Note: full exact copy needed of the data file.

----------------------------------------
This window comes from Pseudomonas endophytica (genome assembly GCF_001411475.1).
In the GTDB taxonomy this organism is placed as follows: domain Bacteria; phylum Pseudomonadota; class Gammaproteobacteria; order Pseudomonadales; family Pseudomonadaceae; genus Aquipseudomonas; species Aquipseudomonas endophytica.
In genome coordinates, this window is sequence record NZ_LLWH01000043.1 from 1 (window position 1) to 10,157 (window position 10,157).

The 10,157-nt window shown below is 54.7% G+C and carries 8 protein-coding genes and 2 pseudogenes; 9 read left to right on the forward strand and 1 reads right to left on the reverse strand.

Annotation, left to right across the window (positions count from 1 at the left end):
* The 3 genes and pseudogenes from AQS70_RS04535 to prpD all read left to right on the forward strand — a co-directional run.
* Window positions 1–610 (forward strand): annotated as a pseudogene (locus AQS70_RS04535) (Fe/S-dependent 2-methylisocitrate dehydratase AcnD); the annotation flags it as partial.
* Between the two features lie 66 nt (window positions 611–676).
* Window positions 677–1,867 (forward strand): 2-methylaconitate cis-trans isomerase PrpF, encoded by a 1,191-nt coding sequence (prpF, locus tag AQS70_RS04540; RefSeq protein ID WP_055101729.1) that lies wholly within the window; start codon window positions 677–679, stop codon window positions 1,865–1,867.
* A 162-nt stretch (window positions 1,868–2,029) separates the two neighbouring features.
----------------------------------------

This window comes from Pseudomonas endophytica (genome assembly GCF_001411475.1).
In the GTDB taxonomy this organism is placed as follows: domain Bacteria; phylum Pseudomonadota; class Gammaproteobacteria; order Pseudomonadales; family Pseudomonadaceae; genus Aquipseudomonas; species Aquipseudomonas endophytica.
In genome coordinates, this window is sequence record NZ_LLWH01000043.1 from 1 (window position 1) to 10,157 (window position 10,157).

The 10,157-nt window shown below is 54.7% G+C and carries 8 protein-coding genes and 2 pseudogenes; 9 read left to right on the forward strand and 1 reads right to left on the reverse strand.

Annotation, left to right across the window (positions count from 1 at the left end):
* The 3 genes and pseudogenes from AQS70_RS04535 to prpD all read left to right on the forward strand — a co-directional run.
* Window positions 1–610 (forward strand): annotated as a pseudogene (locus AQS70_RS04535) (Fe/S-dependent 2-methylisocitrate dehydratase AcnD); the annotation flags it as partial.
* Between the two features lie 66 nt (window positions 611–676).
* Window positions 677–1,867 (forward strand): 2-methylaconitate cis-trans isomerase PrpF, encoded by a 1,191-nt coding sequence (prpF, locus tag AQS70_RS04540; RefSeq protein ID WP_055101729.1) that lies wholly within the window; start codon window positions 677–679, stop codon window positions 1,865–1,867.
* A 162-nt stretch (window positions 1,868–2,029) separates the two neighbouring features.